How do you recognize abuse in a relationship?
Start by acknowledging when you feel controlled, fearful or trapped. Then look at what’s happening when you experience those feelings.
- feel afraid of making your partner angry?
- stop seeing your friends or family, or give up activities you enjoy because your partner doesn’t like them?
- believe that jealousy is a sign of love?
- avoid telling your partner your worries and feelings about the relationship?
- have to ask permission to have money?
- feel forced to give your partner your paycheque?
- feel that you are the only one who can rescue or reform your partner?
- find yourself apologizing for your partner’s behaviour when you are treated badly?
- stop expressing your opinions?
- want to leave, but stay because you feel your partner will commit suicide if you leave?
- think that it’s all your fault the relationship isn’t working?
- believe the negative things your partner says about you and feel bad about yourself?
- believe that there is something wrong with you if you don’t enjoy the sexual things your partner makes you do?
“I did not deserve the things that happened to me.”
These are the experiences of women in abusive relationships.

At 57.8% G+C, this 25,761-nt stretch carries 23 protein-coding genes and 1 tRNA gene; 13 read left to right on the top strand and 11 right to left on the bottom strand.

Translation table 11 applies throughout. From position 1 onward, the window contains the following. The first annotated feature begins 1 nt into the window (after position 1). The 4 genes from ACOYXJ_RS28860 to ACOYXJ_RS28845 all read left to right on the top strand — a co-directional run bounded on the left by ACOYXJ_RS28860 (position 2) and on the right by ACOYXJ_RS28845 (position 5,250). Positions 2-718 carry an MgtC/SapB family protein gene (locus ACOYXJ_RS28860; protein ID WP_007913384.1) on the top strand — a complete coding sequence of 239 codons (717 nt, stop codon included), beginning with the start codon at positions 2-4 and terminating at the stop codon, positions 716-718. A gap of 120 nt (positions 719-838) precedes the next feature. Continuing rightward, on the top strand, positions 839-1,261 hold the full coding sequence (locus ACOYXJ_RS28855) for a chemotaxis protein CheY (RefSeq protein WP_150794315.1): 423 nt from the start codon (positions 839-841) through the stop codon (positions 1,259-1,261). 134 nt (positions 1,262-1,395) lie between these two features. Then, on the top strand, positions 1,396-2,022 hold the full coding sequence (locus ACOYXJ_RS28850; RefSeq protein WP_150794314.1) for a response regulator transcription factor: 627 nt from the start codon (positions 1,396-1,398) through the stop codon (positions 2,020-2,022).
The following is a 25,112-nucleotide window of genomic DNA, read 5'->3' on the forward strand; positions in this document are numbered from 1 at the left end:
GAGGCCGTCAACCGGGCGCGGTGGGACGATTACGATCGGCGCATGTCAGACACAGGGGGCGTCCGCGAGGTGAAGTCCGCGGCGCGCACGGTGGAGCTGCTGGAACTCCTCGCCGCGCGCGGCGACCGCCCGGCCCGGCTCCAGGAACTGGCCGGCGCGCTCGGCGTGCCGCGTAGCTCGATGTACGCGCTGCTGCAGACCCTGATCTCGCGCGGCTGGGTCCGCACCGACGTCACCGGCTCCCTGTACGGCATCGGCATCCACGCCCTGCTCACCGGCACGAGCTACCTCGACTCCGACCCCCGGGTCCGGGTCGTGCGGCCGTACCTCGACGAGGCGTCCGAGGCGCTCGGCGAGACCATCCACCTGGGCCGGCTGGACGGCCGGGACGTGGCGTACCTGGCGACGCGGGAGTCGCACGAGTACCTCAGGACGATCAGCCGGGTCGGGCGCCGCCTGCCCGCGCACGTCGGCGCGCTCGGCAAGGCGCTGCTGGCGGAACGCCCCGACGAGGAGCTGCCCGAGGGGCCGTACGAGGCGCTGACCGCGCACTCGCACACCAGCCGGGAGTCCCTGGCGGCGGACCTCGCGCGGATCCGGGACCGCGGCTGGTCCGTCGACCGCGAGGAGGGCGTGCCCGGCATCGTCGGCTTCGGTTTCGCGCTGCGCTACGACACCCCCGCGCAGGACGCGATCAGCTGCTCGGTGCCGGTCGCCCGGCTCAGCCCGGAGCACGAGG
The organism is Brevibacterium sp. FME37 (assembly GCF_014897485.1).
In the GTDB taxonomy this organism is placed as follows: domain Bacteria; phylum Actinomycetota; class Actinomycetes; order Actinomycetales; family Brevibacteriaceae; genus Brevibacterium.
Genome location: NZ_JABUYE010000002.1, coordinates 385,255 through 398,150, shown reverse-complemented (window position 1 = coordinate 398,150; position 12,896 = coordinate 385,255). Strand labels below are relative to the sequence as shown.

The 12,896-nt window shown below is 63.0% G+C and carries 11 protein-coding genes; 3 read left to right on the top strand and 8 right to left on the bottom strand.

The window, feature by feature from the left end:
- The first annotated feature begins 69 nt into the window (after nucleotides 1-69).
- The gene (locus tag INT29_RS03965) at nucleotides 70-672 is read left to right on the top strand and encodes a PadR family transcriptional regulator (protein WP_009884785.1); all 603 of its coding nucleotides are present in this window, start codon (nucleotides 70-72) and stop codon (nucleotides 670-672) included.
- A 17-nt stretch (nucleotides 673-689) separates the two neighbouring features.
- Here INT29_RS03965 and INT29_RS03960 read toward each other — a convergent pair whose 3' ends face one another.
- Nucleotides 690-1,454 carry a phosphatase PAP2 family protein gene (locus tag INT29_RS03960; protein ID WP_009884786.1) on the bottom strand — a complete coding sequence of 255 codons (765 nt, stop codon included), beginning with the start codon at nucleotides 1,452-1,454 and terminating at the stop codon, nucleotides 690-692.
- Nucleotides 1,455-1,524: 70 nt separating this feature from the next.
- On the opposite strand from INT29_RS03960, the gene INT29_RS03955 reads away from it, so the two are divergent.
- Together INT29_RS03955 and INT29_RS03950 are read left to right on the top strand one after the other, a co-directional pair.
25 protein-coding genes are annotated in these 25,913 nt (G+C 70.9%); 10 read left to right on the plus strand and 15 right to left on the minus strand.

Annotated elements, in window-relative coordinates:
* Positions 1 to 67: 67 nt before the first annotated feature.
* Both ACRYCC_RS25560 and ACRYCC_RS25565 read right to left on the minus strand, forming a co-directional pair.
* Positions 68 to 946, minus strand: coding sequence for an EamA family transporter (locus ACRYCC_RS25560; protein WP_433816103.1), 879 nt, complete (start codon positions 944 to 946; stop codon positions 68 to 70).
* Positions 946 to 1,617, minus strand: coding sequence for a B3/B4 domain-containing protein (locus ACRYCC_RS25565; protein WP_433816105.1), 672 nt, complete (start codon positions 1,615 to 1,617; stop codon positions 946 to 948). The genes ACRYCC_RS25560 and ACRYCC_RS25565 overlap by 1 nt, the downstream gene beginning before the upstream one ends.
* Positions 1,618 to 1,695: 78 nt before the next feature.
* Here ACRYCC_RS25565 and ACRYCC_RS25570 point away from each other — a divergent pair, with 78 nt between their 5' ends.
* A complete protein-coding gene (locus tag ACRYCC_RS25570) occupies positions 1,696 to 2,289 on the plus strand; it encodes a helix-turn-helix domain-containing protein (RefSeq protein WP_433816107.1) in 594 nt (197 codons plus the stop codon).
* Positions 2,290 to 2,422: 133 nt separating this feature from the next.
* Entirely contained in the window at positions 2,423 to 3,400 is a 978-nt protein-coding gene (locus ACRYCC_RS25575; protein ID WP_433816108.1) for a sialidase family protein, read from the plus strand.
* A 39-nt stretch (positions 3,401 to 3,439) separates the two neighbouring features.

Abuse takes many forms – emotional/psychological, physical, sexual, and financial.
Abusive partners may do a number of different things to try to have power and control. Abuse is a misuse of power, a violation of trust. It may happen once, or it may occur in a repeated and escalating pattern over a period of months or years.
Extreme possessiveness and jealousy, yelling, screaming, name calling, putdowns, manipulation and control, isolation from friends and family, threats of suicide, threats against your life, threats to harm loved ones and pets, destruction of property.
Slapping, kicking, hitting, hair-pulling, spitting, biting, pushing, shoving, choking, confinement, beating with weapons, murder.
Forced or coerced sex, unwanted touching, sexual accusations, unwanted sexual acts.
Withholding money to buy food and necessities, manipulating a person for financial gain, denying access to financial resources, preventing someone from working or controlling their job choice